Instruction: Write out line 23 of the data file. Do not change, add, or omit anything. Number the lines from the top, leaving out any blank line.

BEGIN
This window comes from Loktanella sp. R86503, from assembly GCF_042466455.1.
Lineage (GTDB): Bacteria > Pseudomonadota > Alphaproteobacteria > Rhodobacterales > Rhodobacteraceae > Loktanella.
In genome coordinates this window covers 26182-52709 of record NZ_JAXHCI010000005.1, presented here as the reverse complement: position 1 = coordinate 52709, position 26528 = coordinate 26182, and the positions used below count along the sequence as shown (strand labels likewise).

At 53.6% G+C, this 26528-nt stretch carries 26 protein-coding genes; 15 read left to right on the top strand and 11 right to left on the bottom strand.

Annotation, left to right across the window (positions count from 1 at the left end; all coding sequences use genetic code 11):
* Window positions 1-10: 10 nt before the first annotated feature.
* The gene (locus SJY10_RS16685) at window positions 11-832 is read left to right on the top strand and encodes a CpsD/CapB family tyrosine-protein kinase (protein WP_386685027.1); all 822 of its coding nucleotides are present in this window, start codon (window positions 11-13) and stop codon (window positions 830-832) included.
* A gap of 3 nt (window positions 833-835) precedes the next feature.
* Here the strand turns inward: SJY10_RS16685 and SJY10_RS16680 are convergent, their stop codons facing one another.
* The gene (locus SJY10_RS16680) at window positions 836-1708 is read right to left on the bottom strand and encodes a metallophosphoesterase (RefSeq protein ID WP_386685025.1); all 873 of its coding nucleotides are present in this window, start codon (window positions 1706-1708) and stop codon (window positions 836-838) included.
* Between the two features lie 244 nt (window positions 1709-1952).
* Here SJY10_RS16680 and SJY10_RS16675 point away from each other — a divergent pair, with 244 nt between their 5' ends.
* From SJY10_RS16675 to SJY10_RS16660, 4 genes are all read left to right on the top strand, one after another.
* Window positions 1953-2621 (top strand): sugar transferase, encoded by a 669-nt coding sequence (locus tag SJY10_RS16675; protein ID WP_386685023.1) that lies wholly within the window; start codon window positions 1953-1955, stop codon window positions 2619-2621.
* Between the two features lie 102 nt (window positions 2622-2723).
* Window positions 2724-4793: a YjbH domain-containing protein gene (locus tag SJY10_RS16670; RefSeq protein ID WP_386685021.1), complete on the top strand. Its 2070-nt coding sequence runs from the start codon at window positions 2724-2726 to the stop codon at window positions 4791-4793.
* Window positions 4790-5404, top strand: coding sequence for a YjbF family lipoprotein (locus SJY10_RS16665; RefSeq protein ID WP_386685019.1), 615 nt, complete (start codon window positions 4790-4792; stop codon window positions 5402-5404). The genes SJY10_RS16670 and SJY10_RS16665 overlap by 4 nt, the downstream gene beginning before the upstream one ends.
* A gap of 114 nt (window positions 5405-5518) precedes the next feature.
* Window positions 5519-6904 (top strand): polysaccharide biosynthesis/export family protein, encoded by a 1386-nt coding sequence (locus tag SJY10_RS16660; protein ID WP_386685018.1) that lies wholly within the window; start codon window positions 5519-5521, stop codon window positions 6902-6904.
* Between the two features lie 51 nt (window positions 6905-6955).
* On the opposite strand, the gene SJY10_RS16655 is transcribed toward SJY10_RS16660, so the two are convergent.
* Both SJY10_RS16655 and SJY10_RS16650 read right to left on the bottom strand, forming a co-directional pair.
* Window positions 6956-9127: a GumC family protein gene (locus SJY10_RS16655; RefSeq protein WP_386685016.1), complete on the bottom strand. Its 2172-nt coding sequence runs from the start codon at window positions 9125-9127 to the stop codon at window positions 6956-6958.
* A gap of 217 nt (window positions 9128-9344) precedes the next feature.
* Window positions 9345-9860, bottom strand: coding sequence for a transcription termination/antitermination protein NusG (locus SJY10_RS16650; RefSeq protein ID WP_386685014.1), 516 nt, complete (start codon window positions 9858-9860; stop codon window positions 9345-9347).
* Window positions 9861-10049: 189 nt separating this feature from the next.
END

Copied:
* Window positions 6956-9127: a GumC family protein gene (locus SJY10_RS16655; RefSeq protein WP_386685016.1), complete on the bottom strand. Its 2172-nt coding sequence runs from the start codon at window positions 9125-9127 to the stop codon at window positions 6956-6958.